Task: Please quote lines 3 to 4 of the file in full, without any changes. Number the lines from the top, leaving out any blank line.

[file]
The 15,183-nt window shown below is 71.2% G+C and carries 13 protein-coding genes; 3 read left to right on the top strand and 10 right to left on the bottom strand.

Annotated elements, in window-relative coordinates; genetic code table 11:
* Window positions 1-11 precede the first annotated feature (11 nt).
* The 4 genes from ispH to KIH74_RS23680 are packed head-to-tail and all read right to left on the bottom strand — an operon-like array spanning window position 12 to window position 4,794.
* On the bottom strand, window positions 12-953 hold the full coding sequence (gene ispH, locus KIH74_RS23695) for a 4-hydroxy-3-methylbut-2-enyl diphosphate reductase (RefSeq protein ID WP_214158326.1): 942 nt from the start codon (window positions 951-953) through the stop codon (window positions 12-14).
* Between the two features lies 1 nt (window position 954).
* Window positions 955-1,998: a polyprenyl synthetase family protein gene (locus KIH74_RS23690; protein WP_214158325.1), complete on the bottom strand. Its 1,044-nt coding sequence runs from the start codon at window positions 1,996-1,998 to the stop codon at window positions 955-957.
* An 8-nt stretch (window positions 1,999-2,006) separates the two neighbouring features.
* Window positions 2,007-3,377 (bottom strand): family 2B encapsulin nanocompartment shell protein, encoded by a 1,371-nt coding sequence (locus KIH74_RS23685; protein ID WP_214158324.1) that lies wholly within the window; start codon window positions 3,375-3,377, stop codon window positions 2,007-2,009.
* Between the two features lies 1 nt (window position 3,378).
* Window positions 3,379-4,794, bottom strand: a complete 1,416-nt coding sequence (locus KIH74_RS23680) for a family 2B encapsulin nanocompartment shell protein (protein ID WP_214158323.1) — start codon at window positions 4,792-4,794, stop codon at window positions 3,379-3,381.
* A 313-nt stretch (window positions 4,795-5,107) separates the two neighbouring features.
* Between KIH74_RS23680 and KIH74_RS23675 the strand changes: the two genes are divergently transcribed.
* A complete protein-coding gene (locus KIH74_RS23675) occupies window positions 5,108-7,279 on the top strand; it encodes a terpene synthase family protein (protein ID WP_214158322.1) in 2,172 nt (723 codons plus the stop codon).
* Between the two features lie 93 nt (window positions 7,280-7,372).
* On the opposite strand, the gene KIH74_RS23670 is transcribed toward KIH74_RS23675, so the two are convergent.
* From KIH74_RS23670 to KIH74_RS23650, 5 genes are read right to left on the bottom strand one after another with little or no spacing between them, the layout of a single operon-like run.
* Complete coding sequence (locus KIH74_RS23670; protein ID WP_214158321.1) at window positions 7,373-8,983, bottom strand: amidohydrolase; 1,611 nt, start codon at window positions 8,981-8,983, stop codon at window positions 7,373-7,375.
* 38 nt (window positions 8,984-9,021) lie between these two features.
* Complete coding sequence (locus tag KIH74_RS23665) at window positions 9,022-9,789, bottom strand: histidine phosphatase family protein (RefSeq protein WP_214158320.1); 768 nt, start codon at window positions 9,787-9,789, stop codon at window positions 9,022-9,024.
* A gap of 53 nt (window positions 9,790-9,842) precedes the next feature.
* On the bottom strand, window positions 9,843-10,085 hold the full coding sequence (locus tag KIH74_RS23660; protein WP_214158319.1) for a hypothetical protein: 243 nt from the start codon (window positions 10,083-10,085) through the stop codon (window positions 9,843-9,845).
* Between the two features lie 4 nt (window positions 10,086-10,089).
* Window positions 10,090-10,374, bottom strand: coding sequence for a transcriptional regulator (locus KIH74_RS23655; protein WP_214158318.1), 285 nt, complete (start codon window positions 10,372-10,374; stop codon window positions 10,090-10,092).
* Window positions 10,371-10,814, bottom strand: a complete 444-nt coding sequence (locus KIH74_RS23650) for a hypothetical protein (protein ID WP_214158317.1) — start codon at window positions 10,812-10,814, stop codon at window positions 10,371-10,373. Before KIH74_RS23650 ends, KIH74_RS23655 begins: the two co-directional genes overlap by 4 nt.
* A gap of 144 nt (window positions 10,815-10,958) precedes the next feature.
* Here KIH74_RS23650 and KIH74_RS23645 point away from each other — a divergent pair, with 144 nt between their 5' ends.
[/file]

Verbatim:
* Window positions 1-11 precede the first annotated feature (11 nt).
* The 4 genes from ispH to KIH74_RS23680 are packed head-to-tail and all read right to left on the bottom strand — an operon-like array spanning window position 12 to window position 4,794.